Two women from Victoria, B.C., say they are unlikely to ever visit Edmonton again after they were attacked twice while trying to take the bus in the Alberta capital.
Patty Garside and her daughter came to visit family on Sunday afternoon. They were en route to the Lewis Farms Transit Centre with her sister Heather when they were confronted by a passenger being verbally aggressive.
“All of a sudden, she just lunged for my daughter and ripped her glasses off her face, scratching her,” Garside told CTV News Edmonton.
“You expect to be safe on public transit, you shouldn’t expect violence,” said Cassandra Bosma, her daughter.
The attacker was kicked off the bus. But after arriving at the transit centre, and as they were calling police, the women say the attacker arrived on another bus and continued the assault.
“She chased us around the Lewis Farms Transit Centre. We were terrified, frightened for our safety, our lives,” Bosma said.
“I was screaming into the phone, ‘We need help now! We need it now!’ And it was just, it was terrifying,” Garside said.
The women were punched and scratched repeatedly, Garside said, before finding refuge in a nearby bus.
“We both sustained concussions, we went to the hospital later that evening to have ourselves checked out,” Garside said.
A 35-year old woman was charged with six counts of assault, causing a disturbance and breaching conditions after Edmonton Police Service said she also attacked people on the second bus.
The issue of transit safety exploded last week after a 78-year-old woman was pushed onto LRT tracks Monday night in what police called a “violent unprovoked assault.”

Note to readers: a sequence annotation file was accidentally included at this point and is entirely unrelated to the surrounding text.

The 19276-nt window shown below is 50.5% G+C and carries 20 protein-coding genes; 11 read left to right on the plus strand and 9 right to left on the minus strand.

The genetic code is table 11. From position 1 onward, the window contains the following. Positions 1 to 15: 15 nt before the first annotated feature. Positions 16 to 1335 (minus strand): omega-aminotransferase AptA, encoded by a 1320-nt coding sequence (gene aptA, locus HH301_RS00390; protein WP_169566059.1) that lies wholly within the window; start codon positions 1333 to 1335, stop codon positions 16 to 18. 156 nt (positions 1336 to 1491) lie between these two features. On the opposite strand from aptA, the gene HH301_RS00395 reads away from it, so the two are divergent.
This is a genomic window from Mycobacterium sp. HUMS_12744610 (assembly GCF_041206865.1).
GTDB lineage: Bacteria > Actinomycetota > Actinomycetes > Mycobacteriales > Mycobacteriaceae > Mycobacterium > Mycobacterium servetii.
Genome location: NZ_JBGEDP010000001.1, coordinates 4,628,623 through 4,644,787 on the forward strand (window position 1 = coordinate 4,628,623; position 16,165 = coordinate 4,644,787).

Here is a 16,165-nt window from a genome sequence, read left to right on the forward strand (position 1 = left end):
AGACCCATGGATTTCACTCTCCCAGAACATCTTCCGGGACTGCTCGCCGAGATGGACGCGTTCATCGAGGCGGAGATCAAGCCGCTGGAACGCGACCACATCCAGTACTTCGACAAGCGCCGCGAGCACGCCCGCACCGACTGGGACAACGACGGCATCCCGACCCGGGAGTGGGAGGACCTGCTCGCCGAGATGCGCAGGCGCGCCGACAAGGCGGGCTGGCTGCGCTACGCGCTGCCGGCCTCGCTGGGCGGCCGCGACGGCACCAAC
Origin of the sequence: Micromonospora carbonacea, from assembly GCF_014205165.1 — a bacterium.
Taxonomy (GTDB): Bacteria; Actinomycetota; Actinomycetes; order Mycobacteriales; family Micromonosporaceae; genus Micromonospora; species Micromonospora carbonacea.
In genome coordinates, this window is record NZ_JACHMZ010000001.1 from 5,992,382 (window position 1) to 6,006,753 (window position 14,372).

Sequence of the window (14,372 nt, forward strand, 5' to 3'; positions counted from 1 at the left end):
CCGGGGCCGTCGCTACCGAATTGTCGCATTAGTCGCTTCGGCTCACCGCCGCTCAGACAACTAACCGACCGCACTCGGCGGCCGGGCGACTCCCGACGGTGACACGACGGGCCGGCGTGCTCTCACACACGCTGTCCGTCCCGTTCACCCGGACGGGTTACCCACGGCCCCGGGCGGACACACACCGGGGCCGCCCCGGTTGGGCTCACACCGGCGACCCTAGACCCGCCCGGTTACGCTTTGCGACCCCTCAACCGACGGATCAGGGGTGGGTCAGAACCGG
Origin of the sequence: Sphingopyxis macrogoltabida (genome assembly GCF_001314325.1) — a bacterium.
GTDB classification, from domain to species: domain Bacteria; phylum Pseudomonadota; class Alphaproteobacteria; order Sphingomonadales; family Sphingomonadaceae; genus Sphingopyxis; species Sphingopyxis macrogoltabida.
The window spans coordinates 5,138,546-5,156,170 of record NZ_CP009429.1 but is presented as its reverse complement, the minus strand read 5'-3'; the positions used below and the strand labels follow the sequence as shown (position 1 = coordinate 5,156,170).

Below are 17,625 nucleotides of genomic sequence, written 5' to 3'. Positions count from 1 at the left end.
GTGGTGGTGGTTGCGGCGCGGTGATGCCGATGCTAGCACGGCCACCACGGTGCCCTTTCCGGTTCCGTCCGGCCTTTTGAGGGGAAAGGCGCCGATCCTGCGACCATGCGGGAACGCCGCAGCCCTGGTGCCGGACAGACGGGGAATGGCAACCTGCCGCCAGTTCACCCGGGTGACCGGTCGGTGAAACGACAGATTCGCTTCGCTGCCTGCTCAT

On Thursday, a local man told CTV News Edmonton that he was bear sprayed twice, had a gun waved at him and was attacked with a knife while working security for Edmonton Transit Service.
The mayor and transit officials have promised more security measures, including additional peace officers and social workers.
“We care, we are listening, and know that additional support is needed,” said Carrie Hotton-MacDonald with ETS. “If you are in an emergency situation, please call 911 for assistance.”
The women did just that, but when they needed help, they felt they were on their own.
“There’s transit security, but once you’ve been touched, they’re not gonna help you. You have to call 911 and you have to be prepared to fight for yourself, or you might not make it,” said Garside’s sister, Heather.
“What can we do? I don’t have a solution, but it’s definitely a broken system,” Garside said.
With files from CTV News Edmonton Jeremy Thompson
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